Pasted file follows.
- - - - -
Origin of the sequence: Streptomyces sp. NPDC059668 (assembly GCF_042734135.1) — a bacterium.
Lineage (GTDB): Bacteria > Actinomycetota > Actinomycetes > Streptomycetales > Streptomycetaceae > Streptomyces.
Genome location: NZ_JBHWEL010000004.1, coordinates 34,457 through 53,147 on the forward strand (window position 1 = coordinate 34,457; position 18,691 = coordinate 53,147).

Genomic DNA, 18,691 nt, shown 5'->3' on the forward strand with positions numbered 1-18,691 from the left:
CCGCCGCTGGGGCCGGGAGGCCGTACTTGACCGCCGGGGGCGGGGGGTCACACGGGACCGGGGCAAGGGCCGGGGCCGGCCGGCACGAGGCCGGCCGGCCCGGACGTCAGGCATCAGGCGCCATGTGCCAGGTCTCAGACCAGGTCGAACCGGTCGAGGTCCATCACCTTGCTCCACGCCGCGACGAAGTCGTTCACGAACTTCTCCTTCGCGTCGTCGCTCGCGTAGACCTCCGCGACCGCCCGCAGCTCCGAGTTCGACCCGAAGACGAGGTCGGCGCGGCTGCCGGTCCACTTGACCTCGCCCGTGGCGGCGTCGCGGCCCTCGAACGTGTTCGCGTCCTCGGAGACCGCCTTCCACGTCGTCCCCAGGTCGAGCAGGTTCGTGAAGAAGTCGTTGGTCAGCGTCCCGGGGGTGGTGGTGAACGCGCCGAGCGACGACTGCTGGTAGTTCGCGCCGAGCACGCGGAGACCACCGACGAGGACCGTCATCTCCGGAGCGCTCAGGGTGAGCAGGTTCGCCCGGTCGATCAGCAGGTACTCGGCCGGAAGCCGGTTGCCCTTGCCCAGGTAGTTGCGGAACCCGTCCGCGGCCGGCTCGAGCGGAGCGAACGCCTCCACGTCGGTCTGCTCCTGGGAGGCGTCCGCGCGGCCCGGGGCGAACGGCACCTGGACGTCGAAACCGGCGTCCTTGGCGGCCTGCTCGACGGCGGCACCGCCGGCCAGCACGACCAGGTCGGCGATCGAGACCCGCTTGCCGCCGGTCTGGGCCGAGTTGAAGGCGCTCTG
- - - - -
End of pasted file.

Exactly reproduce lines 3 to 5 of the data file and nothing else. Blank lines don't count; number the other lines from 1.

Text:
Genome location: NZ_JBHWEL010000004.1, coordinates 34,457 through 53,147 on the forward strand (window position 1 = coordinate 34,457; position 18,691 = coordinate 53,147).

Genomic DNA, 18,691 nt, shown 5'->3' on the forward strand with positions numbered 1-18,691 from the left:
CCGCCGCTGGGGCCGGGAGGCCGTACTTGACCGCCGGGGGCGGGGGGTCACACGGGACCGGGGCAAGGGCCGGGGCCGGCCGGCACGAGGCCGGCCGGCCCGGACGTCAGGCATCAGGCGCCATGTGCCAGGTCTCAGACCAGGTCGAACCGGTCGAGGTCCATCACCTTGCTCCACGCCGCGACGAAGTCGTTCACGAACTTCTCCTTCGCGTCGTCGCTCGCGTAGACCTCCGCGACCGCCCGCAGCTCCGAGTTCGACCCGAAGACGAGGTCGGCGCGGCTGCCGGTCCACTTGACCTCGCCCGTGGCGGCGTCGCGGCCCTCGAACGTGTTCGCGTCCTCGGAGACCGCCTTCCACGTCGTCCCCAGGTCGAGCAGGTTCGTGAAGAAGTCGTTGGTCAGCGTCCCGGGGGTGGTGGTGAACGCGCCGAGCGACGACTGCTGGTAGTTCGCGCCGAGCACGCGGAGACCACCGACGAGGACCGTCATCTCCGGAGCGCTCAGGGTGAGCAGGTTCGCCCGGTCGATCAGCAGGTACTCGGCCGGAAGCCGGTTGCCCTTGCCCAGGTAGTTGCGGAACCCGTCCGCGGCCGGCTCGAGCGGAGCGAACGCCTCCACGTCGGTCTGCTCCTGGGAGGCGTCCGCGCGGCCCGGGGCGAACGGCACCTGGACGTCGAAACCGGCGTCCTTGGCGGCCTGCTCGACGGCGGCACCGCCGGCCAGCACGACCAGGTCGGCGATCGAGACCCGCTTGCCGCCGGTCTGGGCCGAGTTGAAGGCGCTCTG